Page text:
I agree. I think that encouraging creativity in your engineers and giving them the freedom to explore a little bit would go a long way. So often they are stifled by their environment AND by contracts that don't allow them to develop things on their own outside of work. This hinders innovation and makes them sourpusses.
Let them have a passion outside of work and find a way to encorporate that into the work environment. They'll be happier and the community will get more good projects.
They had some of the BM sculptures at the Maker fair. I think the Maker fair is a more reasonable event. There are cool kits and other things you can buy. Good luck on getting the patent length changed. Don't we have more important things to fix like 7.5% unemployment?
The Burning Man Festival sounds like a lot of fun. But come on. Just like many other events around the Country. We need to get back to our basic principles. What would enable competing companies to help each other out? What would improve the culture of the industry? Communication and treating people with respect. Yes, the old fashion values that we used in this country to assist us through the tough wars, and I was not part of that generation. What happen to friendly competition? These competitions helped improve character and leadership. After further review, I do say hats off to the Burning Man Festival and their wonderful work. The event looks well organized, informative, fun, and good for networking.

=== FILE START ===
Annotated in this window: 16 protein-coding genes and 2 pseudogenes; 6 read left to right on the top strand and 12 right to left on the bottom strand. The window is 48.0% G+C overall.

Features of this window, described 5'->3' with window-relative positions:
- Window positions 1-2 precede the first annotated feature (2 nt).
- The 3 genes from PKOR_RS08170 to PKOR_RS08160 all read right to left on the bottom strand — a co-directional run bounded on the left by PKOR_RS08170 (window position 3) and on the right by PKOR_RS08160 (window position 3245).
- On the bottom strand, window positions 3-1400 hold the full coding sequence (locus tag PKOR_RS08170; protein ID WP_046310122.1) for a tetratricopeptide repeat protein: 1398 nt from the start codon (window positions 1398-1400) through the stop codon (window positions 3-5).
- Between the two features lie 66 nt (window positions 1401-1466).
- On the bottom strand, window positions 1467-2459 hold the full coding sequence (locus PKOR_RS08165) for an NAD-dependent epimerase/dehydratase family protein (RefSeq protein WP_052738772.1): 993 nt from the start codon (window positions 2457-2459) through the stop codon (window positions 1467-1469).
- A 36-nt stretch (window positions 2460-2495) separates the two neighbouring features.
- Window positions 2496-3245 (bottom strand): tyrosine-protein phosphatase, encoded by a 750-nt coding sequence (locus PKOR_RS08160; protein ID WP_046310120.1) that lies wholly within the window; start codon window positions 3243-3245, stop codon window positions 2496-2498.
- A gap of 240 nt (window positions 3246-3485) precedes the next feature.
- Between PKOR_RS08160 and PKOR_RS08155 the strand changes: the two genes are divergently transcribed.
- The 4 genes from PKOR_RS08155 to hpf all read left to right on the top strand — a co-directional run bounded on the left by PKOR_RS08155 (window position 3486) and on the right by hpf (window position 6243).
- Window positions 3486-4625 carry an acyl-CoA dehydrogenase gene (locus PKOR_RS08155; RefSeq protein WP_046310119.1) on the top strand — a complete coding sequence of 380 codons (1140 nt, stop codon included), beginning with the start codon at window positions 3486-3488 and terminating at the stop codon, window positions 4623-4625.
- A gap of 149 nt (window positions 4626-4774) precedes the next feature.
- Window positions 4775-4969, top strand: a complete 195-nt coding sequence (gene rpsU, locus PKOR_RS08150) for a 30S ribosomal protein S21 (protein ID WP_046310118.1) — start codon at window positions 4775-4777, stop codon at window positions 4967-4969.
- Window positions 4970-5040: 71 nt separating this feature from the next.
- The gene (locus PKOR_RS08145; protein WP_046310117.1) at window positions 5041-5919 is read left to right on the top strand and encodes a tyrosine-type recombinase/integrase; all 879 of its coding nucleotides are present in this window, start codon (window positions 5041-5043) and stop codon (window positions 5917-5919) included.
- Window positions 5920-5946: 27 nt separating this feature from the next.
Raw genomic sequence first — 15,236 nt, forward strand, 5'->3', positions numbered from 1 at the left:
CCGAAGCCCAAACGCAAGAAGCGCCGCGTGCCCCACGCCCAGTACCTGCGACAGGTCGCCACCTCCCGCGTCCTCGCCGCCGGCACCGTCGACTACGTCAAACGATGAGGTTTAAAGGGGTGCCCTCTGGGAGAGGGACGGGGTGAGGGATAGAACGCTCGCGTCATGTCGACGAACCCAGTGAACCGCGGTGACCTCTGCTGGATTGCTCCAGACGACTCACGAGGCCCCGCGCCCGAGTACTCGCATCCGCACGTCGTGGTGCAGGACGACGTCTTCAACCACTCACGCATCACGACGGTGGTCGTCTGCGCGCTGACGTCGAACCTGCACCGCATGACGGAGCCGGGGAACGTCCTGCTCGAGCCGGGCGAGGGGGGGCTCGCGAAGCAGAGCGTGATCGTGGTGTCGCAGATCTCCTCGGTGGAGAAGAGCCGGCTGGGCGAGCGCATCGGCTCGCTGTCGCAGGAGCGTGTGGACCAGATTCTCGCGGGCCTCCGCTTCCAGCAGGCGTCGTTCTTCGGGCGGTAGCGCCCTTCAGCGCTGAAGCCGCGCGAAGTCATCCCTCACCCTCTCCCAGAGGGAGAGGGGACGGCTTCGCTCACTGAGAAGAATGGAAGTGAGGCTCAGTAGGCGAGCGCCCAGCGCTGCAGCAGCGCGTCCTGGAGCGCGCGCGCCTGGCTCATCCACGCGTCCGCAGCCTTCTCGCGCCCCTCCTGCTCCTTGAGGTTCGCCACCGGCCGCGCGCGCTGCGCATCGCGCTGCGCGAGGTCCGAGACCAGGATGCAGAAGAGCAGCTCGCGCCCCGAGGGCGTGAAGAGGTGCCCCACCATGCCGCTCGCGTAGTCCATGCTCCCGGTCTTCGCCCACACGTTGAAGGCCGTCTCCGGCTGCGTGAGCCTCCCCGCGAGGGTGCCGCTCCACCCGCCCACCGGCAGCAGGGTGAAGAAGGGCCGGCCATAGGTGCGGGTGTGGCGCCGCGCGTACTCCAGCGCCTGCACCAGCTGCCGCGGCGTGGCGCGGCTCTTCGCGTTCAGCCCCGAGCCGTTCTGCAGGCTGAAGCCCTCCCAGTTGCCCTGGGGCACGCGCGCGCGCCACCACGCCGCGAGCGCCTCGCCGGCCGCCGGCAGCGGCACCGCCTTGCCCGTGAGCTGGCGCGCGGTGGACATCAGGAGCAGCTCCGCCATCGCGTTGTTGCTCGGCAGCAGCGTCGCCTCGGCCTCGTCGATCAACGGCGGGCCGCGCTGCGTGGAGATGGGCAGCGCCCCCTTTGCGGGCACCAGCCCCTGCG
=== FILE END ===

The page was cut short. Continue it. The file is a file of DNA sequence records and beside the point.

@Max, yes I have seen some of those creations, riden in them and enjoyed them. I, like you, do not have the skills to make those. But there are so many fun art projects at Burning Man events that can use our expertise. One such thing at the local event was a laser light show where 6 people got to control it (sorry no pictures). First you had to learn what the controls you were given did and then how you could manipulate the modulation to the lasers.
If you go to YouTube and do a search on Burning Man, you see a load of videos -- I particularly like some of the amazing vehicles ... the problem is that every time I see one I want to build it (the bigger problem is I don't have the skill)
I appreciate the point about the loss of organizations such as Bell Labs. It seems the amount of pure blue sky research in the industry has really dwindled. Unfortunately, I don't think there is really any way to quantify the impact of losing these activities. But it has to be a detriment to the industry as a whole.
Hi Brian -- I'd have to think about the EDA question, but one thing I do know is that I would LOVE to one day attend one of the regional Burning Man events -- and maybe even the main Burning Man one year.
Blog Doing Math in FPGAs Tom Burke 2 comments For a recent project, I explored doing "real" (that is, non-integer) math on a Spartan 3 FPGA. FPGAs, by their nature, do integer math. That is, there's no floating-point ...